Still some uncertainties
Arguments over where the late Mr James Takamore should be buried have led to a long-running legal dispute. Now the Supreme Court has spoken, but its decision in Takamore v Clarke (see footnote 2) leaves some questions unanswered.
James Takamore and his partner, Denise Clarke, had lived in Christchurch for many years. They had two adult children. After Mr Takamore died suddenly, Ms Clarke arranged for him to be buried in Christchurch. His friends remember him saying he wanted to be buried in the lawn cemetery there. Before the funeral took place, Mr Takamore’s family took the body away to the North Island for burial in accordance with Tuhoe custom. Ms Clarke and the two children objected and applied to the High Court.
The High Court agreed that the body should be returned to Ms Clarke for her to arrange burial in Christchurch. The judge emphasised that the family should normally agree on the funeral, and burial or cremation but if they couldn’t agree, then Ms Clarke, as executor of the will, had the right to decide. The case was appealed to the Court of Appeal, which agreed with the High Court, but for slightly different reasons. The case then went to New Zealand’s highest court.
To the highest court
The Supreme Court looked at the few New Zealand cases that have arisen over the years, and also cases from Australia and England. The five Supreme Court judges all agreed that, where possible, the family should agree about the funeral, and burial or cremation. Three of the judges agreed that the executor has the role of ‘first decider’ if the family cannot agree. The executor should of course take into account the views of the deceased, as well as cultural or religious practices of the deceased’s family or whanau. If any of the family object to the executor’s decision, they can apply to the High Court. If there is no executor, e.g.: if there is no will, the administrator of the estate (usually the main beneficiary) would be first decider.
The other two judges in the Supreme Court didn’t agree that the case law gives any such power to an executor or administrator as ‘first decider’. They thought that any dispute needs to go straight to the High Court. None of the judges discussed who should pay for this expensive litigation. The judges also emphasised the choices made by the deceased during his lifetime should be taken into account. Mr Takamore had moved to Christchurch with his partner and had not lived in accordance with his ancestral tikanga.
Reliance on common law
As Parliament has not made any law about any of this, the judges have been forced to rely on the common law, which we inherited from England in 1840. The judges, however, emphasised that English common law applies in New Zealand only to the extent it’s relevant in our circumstances. If the deceased was Maori, then the common law must be adapted to the tikanga of the deceased. Rather than being locked into English law, as it was in 1840, the courts adapt the common law to present day circumstances in New Zealand.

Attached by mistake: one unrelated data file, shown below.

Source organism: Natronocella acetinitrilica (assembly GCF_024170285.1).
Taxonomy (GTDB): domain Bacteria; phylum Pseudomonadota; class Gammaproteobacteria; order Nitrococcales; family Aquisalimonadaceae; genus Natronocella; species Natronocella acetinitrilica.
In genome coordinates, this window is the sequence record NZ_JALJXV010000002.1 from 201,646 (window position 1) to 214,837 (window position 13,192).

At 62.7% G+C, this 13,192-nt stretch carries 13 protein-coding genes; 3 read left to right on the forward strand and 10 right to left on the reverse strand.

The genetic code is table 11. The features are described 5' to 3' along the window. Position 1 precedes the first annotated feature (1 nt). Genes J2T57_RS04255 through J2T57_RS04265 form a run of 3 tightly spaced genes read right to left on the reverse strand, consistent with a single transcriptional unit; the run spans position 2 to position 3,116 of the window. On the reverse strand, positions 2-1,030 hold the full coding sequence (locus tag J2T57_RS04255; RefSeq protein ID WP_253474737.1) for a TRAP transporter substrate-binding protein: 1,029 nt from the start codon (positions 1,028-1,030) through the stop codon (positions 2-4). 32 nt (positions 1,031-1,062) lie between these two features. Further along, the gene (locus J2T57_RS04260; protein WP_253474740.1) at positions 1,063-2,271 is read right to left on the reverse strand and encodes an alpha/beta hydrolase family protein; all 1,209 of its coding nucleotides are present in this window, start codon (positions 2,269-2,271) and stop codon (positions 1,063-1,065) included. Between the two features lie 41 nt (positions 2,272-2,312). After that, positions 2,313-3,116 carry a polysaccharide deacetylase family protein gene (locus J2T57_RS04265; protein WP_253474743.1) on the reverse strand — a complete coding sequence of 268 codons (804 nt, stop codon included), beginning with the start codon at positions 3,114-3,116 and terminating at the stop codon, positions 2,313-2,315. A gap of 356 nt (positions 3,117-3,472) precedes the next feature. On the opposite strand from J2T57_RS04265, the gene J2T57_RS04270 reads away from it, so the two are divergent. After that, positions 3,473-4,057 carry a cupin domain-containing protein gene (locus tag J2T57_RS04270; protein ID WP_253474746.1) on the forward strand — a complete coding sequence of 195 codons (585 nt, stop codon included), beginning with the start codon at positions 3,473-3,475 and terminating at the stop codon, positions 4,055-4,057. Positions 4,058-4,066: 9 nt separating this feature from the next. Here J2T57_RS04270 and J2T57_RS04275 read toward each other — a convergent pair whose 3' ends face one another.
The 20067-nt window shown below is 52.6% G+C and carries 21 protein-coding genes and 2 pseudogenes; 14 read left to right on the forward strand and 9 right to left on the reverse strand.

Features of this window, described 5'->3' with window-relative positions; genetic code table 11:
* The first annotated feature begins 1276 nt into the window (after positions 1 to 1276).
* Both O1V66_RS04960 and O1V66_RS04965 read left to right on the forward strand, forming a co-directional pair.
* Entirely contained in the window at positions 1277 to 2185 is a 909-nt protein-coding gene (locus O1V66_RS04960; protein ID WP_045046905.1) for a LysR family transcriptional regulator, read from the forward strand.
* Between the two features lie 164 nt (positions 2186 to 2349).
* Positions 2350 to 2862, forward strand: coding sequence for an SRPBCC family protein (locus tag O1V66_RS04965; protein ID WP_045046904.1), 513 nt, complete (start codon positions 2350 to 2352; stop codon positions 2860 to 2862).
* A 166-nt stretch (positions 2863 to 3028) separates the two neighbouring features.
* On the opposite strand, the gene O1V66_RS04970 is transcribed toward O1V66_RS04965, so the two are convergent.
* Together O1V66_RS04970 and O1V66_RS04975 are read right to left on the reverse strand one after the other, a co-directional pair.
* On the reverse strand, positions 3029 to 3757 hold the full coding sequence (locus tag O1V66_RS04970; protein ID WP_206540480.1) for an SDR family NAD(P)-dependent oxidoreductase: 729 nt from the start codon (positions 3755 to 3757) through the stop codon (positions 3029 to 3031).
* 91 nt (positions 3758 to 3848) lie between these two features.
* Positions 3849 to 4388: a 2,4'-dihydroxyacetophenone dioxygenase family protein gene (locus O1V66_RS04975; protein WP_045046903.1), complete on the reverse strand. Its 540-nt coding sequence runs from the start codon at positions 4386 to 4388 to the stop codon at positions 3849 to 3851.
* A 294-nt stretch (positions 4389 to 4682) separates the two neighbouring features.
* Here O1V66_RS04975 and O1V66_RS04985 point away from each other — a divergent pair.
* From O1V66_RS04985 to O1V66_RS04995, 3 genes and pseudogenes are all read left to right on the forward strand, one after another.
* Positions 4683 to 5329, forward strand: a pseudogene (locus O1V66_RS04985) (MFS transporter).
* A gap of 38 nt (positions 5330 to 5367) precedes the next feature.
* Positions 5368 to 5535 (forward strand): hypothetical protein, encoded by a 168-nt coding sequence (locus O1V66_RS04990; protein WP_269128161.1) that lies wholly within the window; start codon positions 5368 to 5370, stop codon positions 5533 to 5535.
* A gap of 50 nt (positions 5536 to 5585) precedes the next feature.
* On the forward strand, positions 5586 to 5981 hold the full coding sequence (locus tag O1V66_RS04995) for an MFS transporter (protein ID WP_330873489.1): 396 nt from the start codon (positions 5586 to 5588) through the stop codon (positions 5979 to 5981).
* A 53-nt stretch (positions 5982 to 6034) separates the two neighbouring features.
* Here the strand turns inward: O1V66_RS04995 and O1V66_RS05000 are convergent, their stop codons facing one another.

The judges also had to consider exactly when Maori custom or tikanga should be part of the common law in New
Zealand and should apply if the deceased was Maori. Some of the judges thought that Mr Takamore had abandoned his ancestral tikanga and it should not be imposed when he clearly did not want this. Other judges said that the common law could not incorporate customs which might lead to violence. Tuhoe custom can involve some family members taking away a body without consent – by force if necessary. A stand-off over the funeral is thought to enhance the mana of the deceased.
The Supreme Court accepted that tikanga was a relevant consideration. The three majority judges said the executor or administrator should take tikanga and other traditions into account where relevant and the High Court could intervene if asked to.
It seems clear the traditions that were important to the deceased – religion, social customs or tikanga – need to be taken into account. We still have, however, no clear ruling on when these factors will prevail and when executors can decide otherwise.
Footnote 2 =  NZSC 116
DISCLAIMER: This article is true and accurate to the best of our and the author(s)’ knowledge. It should not be a substitute for legal advice. No liability is assumed by us or the author(s) or publisher for losses suffered by any person or organisation relying directly or indirectly on this article. Views expressed are the views of the author(s) individually and do not necessarily reflect the view of this firm. This article may not be reproduced without prior approval from us and the editor.
Copyright, NZ LAW Limited. Editor: Adrienne Olsen. E-mail: firstname.lastname@example.org. Ph: 029 286 3650.